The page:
Photo by Birdwings Forest School
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A healing story for children in the fire crisis

Christmas 2019 and New Year 2020 will forever be remembered in Australia for the impact wild bushfire has had on EVERY Australian’s lives. We want to share with you a simple but effective story we use as a base for storytelling to help children find some healing and understanding in this situation. We’ve used it a few times over the last 6 months. Here on the Gold Coast, our 2019 winter experience with bushfires saw the hills of the hinterland in flame with fires spotting all over the place throughout south-east queensland and smoke filling our sky. We shared how we supported our children during this time in our post “Storytelling and Trauma: supporting children in times of stress“. Our Gold Coast fires are under control now but others have swirled into a hungry beast that is currently stretched along the east coast of Australia, and in every other state. Now our Qld Rural Fire Brigades are supporting other states. As a nation, we are burning and hurting and it is all we can talk about.

Children will need to talk about the bushfire too. They will need to explore this topic in every playful way in order to make sense of the experience and their emotions attached to it. At Birdwings we use oral storytelling, drama and art to help children process the experience. Storytelling easily crosses over and carries on through play, and formal storytelling can also provide children with a stage to share their understandings. First, we model stories about fire by telling stories with simple props that children have access to in their place space: art materials, scarves and water. This way, the stories can easily  be played out by the children together, and we can observe and echo their play themes by reflecting them back with more storytelling. In this way we create new stories together, and also affirm our understanding of the experience and of each other.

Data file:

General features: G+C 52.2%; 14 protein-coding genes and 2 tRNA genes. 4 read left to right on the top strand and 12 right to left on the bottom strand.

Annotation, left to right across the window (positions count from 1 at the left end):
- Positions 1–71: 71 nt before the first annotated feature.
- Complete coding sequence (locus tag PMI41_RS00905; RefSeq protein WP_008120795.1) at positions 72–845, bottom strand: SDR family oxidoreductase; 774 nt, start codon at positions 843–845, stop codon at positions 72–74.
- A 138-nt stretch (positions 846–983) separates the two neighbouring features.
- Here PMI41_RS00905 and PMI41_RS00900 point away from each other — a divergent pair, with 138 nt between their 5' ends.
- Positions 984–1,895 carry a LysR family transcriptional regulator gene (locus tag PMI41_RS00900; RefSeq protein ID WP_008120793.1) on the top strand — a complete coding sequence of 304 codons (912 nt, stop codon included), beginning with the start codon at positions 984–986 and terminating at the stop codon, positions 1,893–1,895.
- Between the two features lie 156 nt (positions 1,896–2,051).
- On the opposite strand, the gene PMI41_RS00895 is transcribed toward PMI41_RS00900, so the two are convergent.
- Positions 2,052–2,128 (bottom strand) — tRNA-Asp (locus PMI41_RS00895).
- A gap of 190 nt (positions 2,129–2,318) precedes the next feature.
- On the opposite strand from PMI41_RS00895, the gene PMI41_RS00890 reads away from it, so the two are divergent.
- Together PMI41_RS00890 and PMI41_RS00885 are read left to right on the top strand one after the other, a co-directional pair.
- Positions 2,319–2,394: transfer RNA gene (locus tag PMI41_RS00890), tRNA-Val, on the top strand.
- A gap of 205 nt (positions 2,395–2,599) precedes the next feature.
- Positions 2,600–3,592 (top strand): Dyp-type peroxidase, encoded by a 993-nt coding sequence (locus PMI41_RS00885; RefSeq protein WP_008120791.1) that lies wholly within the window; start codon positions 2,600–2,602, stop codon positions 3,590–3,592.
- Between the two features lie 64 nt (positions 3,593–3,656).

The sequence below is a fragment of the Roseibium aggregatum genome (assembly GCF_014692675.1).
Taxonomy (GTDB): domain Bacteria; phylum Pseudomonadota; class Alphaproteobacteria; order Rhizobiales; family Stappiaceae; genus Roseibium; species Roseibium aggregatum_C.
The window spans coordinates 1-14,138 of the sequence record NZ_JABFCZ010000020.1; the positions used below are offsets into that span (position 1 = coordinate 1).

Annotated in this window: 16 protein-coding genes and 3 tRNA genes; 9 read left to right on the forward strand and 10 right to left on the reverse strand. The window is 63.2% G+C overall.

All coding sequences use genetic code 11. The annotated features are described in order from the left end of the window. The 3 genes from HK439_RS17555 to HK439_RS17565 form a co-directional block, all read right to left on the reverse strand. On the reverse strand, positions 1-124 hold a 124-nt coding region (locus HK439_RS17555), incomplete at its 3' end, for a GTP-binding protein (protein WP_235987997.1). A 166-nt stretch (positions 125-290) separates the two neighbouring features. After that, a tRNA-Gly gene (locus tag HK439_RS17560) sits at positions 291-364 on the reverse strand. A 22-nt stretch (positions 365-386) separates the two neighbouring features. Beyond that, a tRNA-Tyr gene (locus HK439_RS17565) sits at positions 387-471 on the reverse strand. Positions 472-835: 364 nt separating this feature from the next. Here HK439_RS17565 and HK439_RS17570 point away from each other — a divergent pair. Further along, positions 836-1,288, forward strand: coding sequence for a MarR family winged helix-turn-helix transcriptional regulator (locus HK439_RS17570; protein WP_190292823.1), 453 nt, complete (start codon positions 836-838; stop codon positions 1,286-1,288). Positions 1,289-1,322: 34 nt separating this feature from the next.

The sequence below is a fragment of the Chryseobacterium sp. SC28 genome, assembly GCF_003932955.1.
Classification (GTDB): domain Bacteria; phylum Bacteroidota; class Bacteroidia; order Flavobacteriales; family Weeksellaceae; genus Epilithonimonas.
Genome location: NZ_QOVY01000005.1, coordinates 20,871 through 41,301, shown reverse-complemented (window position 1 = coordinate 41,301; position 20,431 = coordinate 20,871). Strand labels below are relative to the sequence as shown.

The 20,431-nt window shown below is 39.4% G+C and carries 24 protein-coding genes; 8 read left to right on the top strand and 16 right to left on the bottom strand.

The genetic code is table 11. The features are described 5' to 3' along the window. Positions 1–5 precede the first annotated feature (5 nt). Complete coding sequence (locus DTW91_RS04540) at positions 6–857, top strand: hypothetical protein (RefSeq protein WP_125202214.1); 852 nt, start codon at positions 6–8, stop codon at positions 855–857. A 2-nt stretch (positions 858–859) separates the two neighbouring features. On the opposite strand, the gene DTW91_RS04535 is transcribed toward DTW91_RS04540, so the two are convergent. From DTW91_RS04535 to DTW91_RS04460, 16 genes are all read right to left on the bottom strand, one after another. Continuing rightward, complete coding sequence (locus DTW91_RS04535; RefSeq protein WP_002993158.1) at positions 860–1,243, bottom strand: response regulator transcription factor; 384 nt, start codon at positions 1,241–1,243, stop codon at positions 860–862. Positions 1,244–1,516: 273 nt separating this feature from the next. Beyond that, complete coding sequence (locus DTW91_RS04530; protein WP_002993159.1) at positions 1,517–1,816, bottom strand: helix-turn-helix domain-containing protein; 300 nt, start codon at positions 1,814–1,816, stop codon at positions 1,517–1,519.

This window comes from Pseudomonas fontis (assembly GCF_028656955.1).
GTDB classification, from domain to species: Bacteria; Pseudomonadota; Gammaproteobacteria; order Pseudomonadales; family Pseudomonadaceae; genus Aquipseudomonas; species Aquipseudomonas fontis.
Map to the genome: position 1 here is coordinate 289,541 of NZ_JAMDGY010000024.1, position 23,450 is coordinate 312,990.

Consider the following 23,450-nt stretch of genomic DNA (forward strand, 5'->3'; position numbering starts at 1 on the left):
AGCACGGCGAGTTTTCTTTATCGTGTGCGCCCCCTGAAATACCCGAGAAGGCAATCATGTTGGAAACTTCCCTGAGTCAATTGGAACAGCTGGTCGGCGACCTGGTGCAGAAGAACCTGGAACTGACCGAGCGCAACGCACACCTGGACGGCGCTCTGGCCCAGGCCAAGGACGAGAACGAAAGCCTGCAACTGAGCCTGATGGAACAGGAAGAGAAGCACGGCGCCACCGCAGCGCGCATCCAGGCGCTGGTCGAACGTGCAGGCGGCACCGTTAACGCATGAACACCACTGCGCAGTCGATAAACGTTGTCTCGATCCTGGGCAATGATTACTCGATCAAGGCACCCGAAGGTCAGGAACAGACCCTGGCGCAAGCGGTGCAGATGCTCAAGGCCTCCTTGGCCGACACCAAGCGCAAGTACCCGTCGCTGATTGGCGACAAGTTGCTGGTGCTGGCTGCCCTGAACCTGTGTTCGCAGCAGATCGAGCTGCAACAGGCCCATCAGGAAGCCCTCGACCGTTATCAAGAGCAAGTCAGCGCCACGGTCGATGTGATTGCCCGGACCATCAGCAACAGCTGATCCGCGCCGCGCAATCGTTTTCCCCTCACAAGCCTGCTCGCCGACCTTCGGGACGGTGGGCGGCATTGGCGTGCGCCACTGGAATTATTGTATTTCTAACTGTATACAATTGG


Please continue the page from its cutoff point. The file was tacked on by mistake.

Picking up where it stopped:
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Storytelling at Little Birdwings Forest Kindy

The poem included in this post is a guide and a base from which our storytelling about fire begins. It is a simplistic retelling of a common bushfire experience and definitely does not reflect the devastation some children have witnessed. It does not need to. Use it as is, or us as a base for storytelling. We don’t retell it exactly but we tell and retell the story with props, with children acting, with art materials. We tell this story in a way that children are actively powerful in putting the fire out. They are masters of the fire.

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Storytelling at Little Birdwings Forest Kindy September 2019